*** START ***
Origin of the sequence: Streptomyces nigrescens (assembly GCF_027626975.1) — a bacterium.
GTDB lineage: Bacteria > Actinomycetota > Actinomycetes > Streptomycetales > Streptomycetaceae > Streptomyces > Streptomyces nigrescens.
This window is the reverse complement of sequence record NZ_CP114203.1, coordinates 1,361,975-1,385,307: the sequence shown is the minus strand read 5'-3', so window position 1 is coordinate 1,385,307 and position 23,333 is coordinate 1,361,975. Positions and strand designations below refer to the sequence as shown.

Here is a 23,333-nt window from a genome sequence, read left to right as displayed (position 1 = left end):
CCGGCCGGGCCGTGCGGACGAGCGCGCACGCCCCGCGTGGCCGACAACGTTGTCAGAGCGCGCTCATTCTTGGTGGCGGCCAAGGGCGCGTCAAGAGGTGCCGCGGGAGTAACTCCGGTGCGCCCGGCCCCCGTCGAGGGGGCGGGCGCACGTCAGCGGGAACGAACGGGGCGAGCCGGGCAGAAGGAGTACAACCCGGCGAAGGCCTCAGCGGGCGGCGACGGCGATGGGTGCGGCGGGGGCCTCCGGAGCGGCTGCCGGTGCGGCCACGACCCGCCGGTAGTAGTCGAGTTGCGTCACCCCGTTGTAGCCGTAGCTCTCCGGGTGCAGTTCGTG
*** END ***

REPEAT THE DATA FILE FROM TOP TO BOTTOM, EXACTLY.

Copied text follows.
Origin of the sequence: Streptomyces nigrescens (assembly GCF_027626975.1) — a bacterium.
GTDB lineage: Bacteria > Actinomycetota > Actinomycetes > Streptomycetales > Streptomycetaceae > Streptomyces > Streptomyces nigrescens.
This window is the reverse complement of sequence record NZ_CP114203.1, coordinates 1,361,975-1,385,307: the sequence shown is the minus strand read 5'-3', so window position 1 is coordinate 1,385,307 and position 23,333 is coordinate 1,361,975. Positions and strand designations below refer to the sequence as shown.

Here is a 23,333-nt window from a genome sequence, read left to right as displayed (position 1 = left end):
CCGGCCGGGCCGTGCGGACGAGCGCGCACGCCCCGCGTGGCCGACAACGTTGTCAGAGCGCGCTCATTCTTGGTGGCGGCCAAGGGCGCGTCAAGAGGTGCCGCGGGAGTAACTCCGGTGCGCCCGGCCCCCGTCGAGGGGGCGGGCGCACGTCAGCGGGAACGAACGGGGCGAGCCGGGCAGAAGGAGTACAACCCGGCGAAGGCCTCAGCGGGCGGCGACGGCGATGGGTGCGGCGGGGGCCTCCGGAGCGGCTGCCGGTGCGGCCACGACCCGCCGGTAGTAGTCGAGTTGCGTCACCCCGTTGTAGCCGTAGCTCTCCGGGTGCAGTTCGTG